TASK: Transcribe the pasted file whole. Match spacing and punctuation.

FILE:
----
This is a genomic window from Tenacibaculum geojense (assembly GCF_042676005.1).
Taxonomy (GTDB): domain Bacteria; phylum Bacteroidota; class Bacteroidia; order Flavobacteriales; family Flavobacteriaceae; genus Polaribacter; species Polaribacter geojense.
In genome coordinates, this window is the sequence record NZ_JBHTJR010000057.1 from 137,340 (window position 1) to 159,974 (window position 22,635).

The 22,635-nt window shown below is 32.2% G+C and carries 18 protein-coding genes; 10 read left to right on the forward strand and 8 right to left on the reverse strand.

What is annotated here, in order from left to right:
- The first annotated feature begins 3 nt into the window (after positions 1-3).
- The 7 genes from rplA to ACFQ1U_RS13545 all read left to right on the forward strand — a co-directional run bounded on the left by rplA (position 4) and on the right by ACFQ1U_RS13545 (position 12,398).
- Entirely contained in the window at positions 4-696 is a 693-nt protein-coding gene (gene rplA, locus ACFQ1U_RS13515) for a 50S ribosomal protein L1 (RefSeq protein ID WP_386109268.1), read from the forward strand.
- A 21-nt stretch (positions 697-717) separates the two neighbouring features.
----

This is a genomic window from Tenacibaculum geojense (assembly GCF_042676005.1).
Taxonomy (GTDB): domain Bacteria; phylum Bacteroidota; class Bacteroidia; order Flavobacteriales; family Flavobacteriaceae; genus Polaribacter; species Polaribacter geojense.
In genome coordinates, this window is the sequence record NZ_JBHTJR010000057.1 from 137,340 (window position 1) to 159,974 (window position 22,635).

The 22,635-nt window shown below is 32.2% G+C and carries 18 protein-coding genes; 10 read left to right on the forward strand and 8 right to left on the reverse strand.

What is annotated here, in order from left to right:
- The first annotated feature begins 3 nt into the window (after positions 1-3).
- The 7 genes from rplA to ACFQ1U_RS13545 all read left to right on the forward strand — a co-directional run bounded on the left by rplA (position 4) and on the right by ACFQ1U_RS13545 (position 12,398).
- Entirely contained in the window at positions 4-696 is a 693-nt protein-coding gene (gene rplA, locus ACFQ1U_RS13515) for a 50S ribosomal protein L1 (RefSeq protein ID WP_386109268.1), read from the forward strand.
- A 21-nt stretch (positions 697-717) separates the two neighbouring features.